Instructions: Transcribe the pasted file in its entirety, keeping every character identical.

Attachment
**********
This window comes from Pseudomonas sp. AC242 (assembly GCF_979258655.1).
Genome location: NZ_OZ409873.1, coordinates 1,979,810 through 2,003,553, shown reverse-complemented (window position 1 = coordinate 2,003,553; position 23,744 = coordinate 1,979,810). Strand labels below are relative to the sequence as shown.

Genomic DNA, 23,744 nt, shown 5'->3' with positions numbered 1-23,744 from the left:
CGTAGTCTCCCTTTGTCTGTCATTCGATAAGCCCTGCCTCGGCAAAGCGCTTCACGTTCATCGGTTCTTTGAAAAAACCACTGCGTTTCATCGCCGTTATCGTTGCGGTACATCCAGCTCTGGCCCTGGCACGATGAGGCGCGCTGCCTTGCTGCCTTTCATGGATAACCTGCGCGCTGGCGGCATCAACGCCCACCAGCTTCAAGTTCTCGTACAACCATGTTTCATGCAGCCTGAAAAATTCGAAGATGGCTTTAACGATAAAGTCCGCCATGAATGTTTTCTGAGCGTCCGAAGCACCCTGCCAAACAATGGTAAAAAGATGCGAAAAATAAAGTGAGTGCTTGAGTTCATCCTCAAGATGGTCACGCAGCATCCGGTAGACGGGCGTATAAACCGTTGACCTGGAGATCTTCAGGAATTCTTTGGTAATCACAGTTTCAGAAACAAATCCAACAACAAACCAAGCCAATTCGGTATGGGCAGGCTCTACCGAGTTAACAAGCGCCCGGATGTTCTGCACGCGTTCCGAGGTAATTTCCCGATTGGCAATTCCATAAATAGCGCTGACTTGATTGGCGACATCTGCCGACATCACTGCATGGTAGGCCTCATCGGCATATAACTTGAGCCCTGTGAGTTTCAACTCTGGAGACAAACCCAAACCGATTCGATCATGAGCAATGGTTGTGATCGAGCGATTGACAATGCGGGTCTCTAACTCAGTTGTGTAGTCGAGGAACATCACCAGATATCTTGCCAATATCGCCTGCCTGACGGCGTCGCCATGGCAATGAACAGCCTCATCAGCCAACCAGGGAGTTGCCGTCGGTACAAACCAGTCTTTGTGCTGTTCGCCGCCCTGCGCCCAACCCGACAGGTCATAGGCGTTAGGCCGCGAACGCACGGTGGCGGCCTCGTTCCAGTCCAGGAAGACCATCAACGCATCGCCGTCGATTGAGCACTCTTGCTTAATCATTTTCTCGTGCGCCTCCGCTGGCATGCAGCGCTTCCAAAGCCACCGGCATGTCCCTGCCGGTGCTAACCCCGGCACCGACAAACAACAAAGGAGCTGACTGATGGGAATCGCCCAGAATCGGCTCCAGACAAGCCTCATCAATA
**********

This window comes from Pseudomonas sp. AC242 (assembly GCF_979258655.1).
Genome location: NZ_OZ409873.1, coordinates 1,979,810 through 2,003,553, shown reverse-complemented (window position 1 = coordinate 2,003,553; position 23,744 = coordinate 1,979,810). Strand labels below are relative to the sequence as shown.

Genomic DNA, 23,744 nt, shown 5'->3' with positions numbered 1-23,744 from the left:
CGTAGTCTCCCTTTGTCTGTCATTCGATAAGCCCTGCCTCGGCAAAGCGCTTCACGTTCATCGGTTCTTTGAAAAAACCACTGCGTTTCATCGCCGTTATCGTTGCGGTACATCCAGCTCTGGCCCTGGCACGATGAGGCGCGCTGCCTTGCTGCCTTTCATGGATAACCTGCGCGCTGGCGGCATCAACGCCCACCAGCTTCAAGTTCTCGTACAACCATGTTTCATGCAGCCTGAAAAATTCGAAGATGGCTTTAACGATAAAGTCCGCCATGAATGTTTTCTGAGCGTCCGAAGCACCCTGCCAAACAATGGTAAAAAGATGCGAAAAATAAAGTGAGTGCTTGAGTTCATCCTCAAGATGGTCACGCAGCATCCGGTAGACGGGCGTATAAACCGTTGACCTGGAGATCTTCAGGAATTCTTTGGTAATCACAGTTTCAGAAACAAATCCAACAACAAACCAAGCCAATTCGGTATGGGCAGGCTCTACCGAGTTAACAAGCGCCCGGATGTTCTGCACGCGTTCCGAGGTAATTTCCCGATTGGCAATTCCATAAATAGCGCTGACTTGATTGGCGACATCTGCCGACATCACTGCATGGTAGGCCTCATCGGCATATAACTTGAGCCCTGTGAGTTTCAACTCTGGAGACAAACCCAAACCGATTCGATCATGAGCAATGGTTGTGATCGAGCGATTGACAATGCGGGTCTCTAACTCAGTTGTGTAGTCGAGGAACATCACCAGATATCTTGCCAATATCGCCTGCCTGACGGCGTCGCCATGGCAATGAACAGCCTCATCAGCCAACCAGGGAGTTGCCGTCGGTACAAACCAGTCTTTGTGCTGTTCGCCGCCCTGCGCCCAACCCGACAGGTCATAGGCGTTAGGCCGCGAACGCACGGTGGCGGCCTCGTTCCAGTCCAGGAAGACCATCAACGCATCGCCGTCGATTGAGCACTCTTGCTTAATCATTTTCTCGTGCGCCTCCGCTGGCATGCAGCGCTTCCAAAGCCACCGGCATGTCCCTGCCGGTGCTAACCCCGGCACCGACAAACAACAAAGGAGCTGACTGATGGGAATCGCCCAGAATCGGCTCCAGACAAGCCTCATCAATA